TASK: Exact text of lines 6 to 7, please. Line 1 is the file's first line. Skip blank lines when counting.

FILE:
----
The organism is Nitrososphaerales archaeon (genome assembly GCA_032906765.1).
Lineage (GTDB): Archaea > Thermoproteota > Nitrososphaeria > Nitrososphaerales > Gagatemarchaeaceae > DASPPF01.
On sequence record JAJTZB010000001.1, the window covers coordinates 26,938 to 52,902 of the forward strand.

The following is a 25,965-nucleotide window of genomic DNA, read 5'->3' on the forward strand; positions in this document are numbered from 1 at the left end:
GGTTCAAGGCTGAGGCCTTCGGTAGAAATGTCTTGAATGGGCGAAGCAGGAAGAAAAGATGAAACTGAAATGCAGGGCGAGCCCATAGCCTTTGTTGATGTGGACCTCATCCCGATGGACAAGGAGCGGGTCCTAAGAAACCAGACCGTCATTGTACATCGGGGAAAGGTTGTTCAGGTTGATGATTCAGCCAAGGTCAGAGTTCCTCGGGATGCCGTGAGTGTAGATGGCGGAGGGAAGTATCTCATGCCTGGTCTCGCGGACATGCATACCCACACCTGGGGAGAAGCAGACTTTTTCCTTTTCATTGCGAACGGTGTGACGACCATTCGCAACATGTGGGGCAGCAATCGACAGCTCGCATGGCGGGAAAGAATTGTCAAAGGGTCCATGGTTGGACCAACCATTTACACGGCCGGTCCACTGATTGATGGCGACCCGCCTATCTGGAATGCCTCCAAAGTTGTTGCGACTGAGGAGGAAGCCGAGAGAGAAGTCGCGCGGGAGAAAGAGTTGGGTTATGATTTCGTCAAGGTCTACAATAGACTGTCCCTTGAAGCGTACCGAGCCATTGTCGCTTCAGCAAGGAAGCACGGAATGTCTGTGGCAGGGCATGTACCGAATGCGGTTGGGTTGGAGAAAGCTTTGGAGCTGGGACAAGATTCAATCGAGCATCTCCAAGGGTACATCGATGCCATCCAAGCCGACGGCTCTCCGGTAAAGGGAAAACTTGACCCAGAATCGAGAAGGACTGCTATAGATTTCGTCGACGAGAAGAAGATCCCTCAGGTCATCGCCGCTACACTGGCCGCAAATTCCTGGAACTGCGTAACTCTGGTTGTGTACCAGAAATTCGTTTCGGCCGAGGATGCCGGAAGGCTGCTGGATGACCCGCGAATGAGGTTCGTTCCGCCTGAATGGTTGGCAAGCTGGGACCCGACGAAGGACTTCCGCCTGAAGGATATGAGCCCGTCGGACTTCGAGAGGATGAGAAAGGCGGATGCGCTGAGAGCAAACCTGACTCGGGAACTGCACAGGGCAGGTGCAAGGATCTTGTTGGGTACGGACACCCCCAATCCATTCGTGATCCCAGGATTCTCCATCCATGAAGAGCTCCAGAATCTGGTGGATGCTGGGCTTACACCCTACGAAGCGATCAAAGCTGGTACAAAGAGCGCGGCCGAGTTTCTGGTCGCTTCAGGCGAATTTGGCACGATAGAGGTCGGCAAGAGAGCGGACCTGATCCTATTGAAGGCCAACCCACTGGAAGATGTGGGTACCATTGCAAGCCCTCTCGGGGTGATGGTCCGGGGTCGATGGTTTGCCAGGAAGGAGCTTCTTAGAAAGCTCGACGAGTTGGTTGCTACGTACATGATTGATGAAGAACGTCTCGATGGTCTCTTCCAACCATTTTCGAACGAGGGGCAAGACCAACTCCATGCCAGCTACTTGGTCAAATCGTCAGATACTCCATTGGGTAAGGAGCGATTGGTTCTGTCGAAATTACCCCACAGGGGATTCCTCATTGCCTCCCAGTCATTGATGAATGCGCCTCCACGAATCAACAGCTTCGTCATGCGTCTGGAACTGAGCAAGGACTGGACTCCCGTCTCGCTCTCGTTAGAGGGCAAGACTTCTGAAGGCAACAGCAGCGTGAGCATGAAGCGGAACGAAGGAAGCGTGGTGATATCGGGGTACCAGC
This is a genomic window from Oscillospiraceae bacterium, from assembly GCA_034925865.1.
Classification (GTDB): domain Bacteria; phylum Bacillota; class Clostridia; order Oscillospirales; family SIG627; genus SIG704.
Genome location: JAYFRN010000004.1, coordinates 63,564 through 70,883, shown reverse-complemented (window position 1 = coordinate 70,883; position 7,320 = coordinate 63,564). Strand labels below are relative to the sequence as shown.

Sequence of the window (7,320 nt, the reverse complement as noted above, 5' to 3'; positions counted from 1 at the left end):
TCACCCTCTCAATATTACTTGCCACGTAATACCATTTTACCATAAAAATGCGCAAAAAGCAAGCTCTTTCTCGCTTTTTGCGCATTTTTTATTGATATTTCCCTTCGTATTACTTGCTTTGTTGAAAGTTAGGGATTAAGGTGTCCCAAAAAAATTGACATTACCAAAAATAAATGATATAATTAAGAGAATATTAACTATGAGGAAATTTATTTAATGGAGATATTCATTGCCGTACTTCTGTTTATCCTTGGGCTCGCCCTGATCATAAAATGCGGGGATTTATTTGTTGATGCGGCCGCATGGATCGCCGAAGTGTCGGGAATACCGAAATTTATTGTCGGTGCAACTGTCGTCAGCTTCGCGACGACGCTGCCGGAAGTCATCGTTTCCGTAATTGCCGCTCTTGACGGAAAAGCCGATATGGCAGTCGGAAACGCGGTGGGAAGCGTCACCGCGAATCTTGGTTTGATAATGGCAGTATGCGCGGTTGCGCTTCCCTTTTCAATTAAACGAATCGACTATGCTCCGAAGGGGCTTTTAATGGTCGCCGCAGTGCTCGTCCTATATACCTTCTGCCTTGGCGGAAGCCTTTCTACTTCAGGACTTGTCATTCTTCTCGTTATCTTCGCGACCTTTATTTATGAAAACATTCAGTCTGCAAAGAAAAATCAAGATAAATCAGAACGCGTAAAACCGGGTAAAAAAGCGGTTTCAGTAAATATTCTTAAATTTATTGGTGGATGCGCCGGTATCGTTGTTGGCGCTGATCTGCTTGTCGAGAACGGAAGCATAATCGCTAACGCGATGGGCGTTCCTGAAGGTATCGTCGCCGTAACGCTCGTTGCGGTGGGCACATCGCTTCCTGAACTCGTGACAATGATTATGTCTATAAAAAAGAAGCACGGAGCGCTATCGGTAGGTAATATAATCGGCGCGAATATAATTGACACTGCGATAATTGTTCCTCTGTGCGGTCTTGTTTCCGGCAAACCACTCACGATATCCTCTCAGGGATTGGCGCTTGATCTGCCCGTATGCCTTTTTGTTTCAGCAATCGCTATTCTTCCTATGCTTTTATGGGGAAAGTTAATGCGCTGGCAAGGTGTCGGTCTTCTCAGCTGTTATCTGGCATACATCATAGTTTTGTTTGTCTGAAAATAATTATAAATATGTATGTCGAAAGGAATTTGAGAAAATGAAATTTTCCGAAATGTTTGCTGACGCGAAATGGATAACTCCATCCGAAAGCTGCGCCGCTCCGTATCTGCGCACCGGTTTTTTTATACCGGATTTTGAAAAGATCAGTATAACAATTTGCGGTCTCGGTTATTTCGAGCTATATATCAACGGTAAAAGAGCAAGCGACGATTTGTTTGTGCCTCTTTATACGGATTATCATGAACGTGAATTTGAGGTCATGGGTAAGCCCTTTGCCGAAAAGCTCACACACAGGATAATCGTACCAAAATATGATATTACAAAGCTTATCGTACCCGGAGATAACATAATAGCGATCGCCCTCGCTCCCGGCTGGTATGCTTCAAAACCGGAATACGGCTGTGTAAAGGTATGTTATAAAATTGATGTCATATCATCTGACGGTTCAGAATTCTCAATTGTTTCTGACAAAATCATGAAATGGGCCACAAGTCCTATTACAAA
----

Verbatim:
This is a genomic window from Oscillospiraceae bacterium, from assembly GCA_034925865.1.
Classification (GTDB): domain Bacteria; phylum Bacillota; class Clostridia; order Oscillospirales; family SIG627; genus SIG704.